Directed by Jemma Gross
Pros: Stand out performances and well-written dialogue that really hits home.
Cons: I would have liked a little more detail on the story of their family, but it’s a really minor quibble considering the packed content of the relatively short play.
Our Verdict: A strong production that expertly carries you through highs, lows, laughter and tears.
|Credit: Andy Colbourne
is a newcomer to the London theatre scene: it first opened its doors in May 2013. This was my first visit and I was curious to see the venue. It was a hot summer evening and the street entrance had thrown open the windows and doors in welcome. You immediately step into the bar/café foyer which was light, airy and open plan with stairs at the rear leading to the two performance spaces (Park 200 and Park 90) and a further upper level bar. For those who would be dashing straight from work they serve soups and sandwiches which looked fresh and tasty.We were in the smaller Park 90 (seating capacity, yes you guessed, 90). Seating was in tiered rows but all on one level (ie. no circle/balcony) and wrapped around three sides of the stage floor. The arrangement allowed for an up close and personal performance which I imagine must be tough for the actors.
The play revolves around a couple and the history of their relationship. The setting is vague but roughly around 1940s New Zealand. Scenery is minimal and suggestive of an outdoor space in the country. The only props are a tin bath surrounded by wild flowers and a couple of tin pails.
We are brought into the play by a series of old photographs projected onto the rear wall showing the two characters through the passage of time. It’s a seemingly gently introduction but as soon as the images fade away we are thrust straight into the guts of a passionate and turbulent relationship. It’s a physical and shocking start to a rollercoaster hour of memories and confessions. The writing constantly changes gear; you relax into a romantic interlude but are then flung headlong into an angry maelstrom which may in turn be cut short by a playful or humorous comment.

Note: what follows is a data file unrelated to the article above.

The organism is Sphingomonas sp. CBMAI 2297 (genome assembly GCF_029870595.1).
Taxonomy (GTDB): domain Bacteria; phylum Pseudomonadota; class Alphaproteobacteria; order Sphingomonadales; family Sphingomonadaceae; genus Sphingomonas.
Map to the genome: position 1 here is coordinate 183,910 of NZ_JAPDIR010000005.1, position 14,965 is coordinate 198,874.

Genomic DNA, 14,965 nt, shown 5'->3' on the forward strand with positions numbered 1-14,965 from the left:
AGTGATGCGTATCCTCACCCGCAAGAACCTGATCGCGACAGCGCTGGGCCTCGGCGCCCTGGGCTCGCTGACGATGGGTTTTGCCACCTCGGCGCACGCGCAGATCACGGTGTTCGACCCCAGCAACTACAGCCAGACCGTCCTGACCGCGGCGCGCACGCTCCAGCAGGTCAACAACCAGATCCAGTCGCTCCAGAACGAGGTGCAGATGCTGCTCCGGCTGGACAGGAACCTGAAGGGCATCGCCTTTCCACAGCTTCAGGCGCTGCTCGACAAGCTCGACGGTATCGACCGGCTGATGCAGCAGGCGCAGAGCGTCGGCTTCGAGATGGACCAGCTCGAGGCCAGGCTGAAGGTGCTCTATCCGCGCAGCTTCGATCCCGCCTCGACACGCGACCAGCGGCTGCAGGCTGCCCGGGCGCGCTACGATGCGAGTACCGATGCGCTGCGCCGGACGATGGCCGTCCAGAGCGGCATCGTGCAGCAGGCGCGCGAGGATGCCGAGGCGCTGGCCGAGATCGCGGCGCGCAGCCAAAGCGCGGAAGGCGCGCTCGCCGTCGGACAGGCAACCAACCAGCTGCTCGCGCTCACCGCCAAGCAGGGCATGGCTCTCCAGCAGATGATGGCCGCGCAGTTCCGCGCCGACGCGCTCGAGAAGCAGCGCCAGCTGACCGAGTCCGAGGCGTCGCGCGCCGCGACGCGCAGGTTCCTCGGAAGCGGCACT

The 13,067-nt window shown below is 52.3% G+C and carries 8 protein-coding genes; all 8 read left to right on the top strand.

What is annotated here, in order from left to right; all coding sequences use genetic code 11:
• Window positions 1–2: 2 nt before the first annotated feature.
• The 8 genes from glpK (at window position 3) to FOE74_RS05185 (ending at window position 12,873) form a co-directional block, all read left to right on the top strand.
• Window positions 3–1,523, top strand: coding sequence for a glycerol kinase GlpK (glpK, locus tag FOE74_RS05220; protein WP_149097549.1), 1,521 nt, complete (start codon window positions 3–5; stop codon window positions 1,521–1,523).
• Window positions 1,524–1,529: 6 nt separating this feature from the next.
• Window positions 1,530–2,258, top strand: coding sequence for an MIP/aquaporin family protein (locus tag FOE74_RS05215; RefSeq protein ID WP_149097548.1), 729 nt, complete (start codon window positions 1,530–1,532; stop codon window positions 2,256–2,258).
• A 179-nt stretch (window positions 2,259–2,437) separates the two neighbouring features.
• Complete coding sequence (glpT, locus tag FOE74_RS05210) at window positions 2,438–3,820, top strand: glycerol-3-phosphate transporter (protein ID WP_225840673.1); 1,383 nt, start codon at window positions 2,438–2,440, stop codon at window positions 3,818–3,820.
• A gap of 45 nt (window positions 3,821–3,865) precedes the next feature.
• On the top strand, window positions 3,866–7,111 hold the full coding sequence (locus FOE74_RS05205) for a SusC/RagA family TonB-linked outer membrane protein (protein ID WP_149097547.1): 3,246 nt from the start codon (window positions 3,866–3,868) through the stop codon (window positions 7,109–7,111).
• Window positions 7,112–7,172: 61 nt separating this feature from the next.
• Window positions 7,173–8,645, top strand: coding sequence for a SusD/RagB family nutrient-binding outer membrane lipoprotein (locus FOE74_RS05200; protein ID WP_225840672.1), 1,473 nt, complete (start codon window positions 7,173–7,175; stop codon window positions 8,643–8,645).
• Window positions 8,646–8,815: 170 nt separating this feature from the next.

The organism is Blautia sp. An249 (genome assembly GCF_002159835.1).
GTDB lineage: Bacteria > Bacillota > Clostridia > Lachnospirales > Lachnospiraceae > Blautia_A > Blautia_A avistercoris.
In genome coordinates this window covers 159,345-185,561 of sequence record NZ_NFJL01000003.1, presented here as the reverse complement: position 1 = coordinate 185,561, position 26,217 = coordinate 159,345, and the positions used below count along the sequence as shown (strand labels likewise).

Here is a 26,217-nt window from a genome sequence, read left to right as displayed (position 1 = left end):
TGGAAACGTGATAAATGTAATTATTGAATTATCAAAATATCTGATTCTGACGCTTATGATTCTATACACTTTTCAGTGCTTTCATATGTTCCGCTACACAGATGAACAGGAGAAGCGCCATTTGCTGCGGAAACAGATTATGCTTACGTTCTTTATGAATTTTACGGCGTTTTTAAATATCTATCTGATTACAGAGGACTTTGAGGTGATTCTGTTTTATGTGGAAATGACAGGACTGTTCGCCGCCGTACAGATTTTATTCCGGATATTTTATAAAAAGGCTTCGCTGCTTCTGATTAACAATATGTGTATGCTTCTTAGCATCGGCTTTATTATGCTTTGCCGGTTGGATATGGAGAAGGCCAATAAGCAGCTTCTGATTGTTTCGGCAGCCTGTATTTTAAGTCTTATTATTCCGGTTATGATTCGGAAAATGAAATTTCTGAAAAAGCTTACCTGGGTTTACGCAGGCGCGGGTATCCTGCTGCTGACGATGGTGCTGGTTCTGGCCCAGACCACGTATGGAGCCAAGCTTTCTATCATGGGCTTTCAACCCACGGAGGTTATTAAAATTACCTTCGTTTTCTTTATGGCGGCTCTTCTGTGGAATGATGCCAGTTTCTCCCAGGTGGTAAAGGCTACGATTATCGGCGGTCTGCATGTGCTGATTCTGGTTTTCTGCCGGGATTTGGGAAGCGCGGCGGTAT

Angela Bull (Elizabeth) and John Schumacher (Tom) both give equally intense performances. We are shown a love that runs the full gamut from gentle and endearing to violent and painful. The space brings the audience and actors so close that you could reach out and touch them. This proximity means there’s nowhere for an actor to hide. We can see the communication in their eye contact and it is utterly convincing. Their bond is conveyed as much in their body language as their words.
This rollercoaster ride is contained in a little over an hour. It’s an astonishing feat to carry an audience so far in such a short space of time. That said, at around 45 minutes in, I felt the need to know where the story was leading and became a little frustrated, though I didn’t have long to wait before the direction became apparent.
Despite reading the theatre publicity blurb before attending it didn’t prepare me for the experience. Expecting sentimentality I had thought I may leave in tears. I didn’t cry but I was amazed at the range of emotions that were provoked, especially in the knife scene which is completely gripping. After heartfelt applause at the end I felt the audience left the space almost in a shocked silence; still assimilating what they had just witnessed.
On a practical note the theatre wasn’t air conditioned and in the current heat wave it became very warm. I had carried an old fashioned fan with me but refrained from using it as I was concerned the batting movement may have distracted the actors. (You can take drinks in but only in plastic glasses).
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Skin Tight runs at Park Theatre until 11th August 2013.